The Fuck-It List – or why most American teenager movies are so unrealistic

The F**k-It List – or why most American teenager movies are so unrealistic
“The Fuck-It List” is a new Netflix movie that revolves around the life of Brett, the perfect teenager. Brett is an all-A’s high school senior, who plays the clarinet and is accepted to seven Ivy League Universities and waitlisted at Harvard. Oh, and not to mention that his parents are rich. A dream, right?
However, Brett ruins his perfect life by being caught in a high school prank that blows the school up. This leads to management refusing his graduation and the seven Ivy League Universities rejecting him as a future student. Brett’s reaction to this?

“Oh, let’s make a video in which I confess how much I hate my perfect life!”.

As expected, the video goes viral – we live in the social media era, right? – and thousands of other REGULAR teenagers become empowered to share their own struggles.

So “Fuck It” becomes a teenager anthem.

Why this movie is so unrealistic for the majority of teenagers? Well, maybe because the majority of teenagers is not rich? Sure, you can afford to say “fuck it” when your parents are rich and influential. Oh, and when you live in America, where you can basically do anything. Proof being the fact that Brett’s parents manage to pull some strings for him to get another chance to be accepted at Harvard. But, no, Brett says “fuck it” and declines his second chance. He runs away from his “miserable” life, to chase love.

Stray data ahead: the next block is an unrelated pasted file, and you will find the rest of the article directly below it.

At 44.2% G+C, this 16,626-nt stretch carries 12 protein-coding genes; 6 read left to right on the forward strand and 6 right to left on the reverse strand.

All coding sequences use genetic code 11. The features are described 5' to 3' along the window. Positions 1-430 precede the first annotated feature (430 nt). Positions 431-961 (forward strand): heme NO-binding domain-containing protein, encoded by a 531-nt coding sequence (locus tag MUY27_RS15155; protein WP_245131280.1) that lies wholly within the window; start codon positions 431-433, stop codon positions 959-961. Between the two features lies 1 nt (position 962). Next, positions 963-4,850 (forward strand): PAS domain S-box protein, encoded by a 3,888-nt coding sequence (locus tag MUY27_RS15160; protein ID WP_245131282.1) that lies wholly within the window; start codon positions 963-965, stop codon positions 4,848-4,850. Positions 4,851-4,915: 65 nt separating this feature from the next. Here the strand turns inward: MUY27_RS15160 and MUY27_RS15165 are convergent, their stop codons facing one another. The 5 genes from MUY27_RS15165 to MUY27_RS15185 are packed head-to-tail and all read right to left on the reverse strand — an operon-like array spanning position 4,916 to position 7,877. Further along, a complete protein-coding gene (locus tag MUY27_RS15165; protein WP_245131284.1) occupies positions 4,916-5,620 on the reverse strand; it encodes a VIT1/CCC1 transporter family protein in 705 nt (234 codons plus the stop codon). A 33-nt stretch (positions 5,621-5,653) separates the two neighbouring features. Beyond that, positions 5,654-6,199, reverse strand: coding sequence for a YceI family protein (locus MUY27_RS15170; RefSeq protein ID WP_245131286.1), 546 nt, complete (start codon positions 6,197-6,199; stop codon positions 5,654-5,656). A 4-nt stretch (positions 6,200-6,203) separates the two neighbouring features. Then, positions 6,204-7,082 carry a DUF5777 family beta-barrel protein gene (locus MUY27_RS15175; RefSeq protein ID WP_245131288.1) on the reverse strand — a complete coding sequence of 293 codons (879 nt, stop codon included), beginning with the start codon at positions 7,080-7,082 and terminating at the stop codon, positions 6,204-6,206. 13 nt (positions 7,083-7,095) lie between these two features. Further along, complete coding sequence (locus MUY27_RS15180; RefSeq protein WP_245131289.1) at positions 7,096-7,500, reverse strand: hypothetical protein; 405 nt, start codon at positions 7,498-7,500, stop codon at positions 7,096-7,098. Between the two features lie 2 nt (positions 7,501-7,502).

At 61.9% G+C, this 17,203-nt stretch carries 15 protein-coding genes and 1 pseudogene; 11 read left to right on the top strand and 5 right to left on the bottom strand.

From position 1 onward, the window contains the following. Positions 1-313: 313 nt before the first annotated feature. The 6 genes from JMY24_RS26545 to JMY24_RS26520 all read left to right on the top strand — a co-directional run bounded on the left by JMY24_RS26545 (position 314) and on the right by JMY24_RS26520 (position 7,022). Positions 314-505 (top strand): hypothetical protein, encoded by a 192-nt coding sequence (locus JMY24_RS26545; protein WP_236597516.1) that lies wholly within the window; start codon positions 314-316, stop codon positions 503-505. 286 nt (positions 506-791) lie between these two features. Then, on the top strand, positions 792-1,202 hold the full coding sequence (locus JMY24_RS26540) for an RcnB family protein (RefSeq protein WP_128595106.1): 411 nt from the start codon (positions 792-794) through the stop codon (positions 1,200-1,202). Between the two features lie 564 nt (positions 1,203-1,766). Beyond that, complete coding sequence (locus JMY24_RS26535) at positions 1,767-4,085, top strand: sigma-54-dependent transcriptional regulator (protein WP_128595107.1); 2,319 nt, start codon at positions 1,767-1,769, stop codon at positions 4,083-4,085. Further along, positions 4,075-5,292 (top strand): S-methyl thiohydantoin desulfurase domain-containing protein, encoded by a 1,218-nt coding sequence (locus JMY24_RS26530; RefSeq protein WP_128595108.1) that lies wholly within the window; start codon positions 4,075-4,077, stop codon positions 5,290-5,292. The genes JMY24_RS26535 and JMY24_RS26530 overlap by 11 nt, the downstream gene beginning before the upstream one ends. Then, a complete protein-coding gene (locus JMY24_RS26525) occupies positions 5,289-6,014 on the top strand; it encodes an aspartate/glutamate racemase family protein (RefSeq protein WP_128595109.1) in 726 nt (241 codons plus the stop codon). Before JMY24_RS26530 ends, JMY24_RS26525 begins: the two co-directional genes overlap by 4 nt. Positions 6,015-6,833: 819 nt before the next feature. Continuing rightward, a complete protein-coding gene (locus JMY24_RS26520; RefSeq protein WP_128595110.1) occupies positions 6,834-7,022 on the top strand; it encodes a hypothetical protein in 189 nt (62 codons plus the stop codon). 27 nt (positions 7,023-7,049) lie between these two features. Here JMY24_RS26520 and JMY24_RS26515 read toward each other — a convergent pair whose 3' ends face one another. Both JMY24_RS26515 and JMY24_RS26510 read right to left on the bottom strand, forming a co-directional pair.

In reality, however, things are not like this.

If you’re a regular teenager, you can’t afford to run away from your problems because, guess what! You’re poor! And there are a lot of teenager movies and TV shows that are as dangerous as this, as they give false expectations to young minds. For example, Skins, starring teenagers who do drugs all the time and are depressed; or Pretty Little Liars, where everyone is dressed like in a fashion show. Probably that’s why a lot of youngsters become depressed from an increasingly younger age – false expectations.

There is a review on IMDB that describes this movie perfectly:

“This movie is so terrible that I made an IMDB account for the sole purpose of rating it one star. There are no lessons to be learned from this movie, besides the lesson that movies like this shouldn’t be funded, created, celebrated, or shared. If you are above the age of 14, this movie is a waste of your time and a disgrace to our society. If you are between the ages of 10-14, this movie will turn your brain into a can of worms.” Another user confirms that “everything is just teeny and just oblivious to the real world.”
So, what do you think? Have you already watched this movie or planning to? What is your opinion about it?


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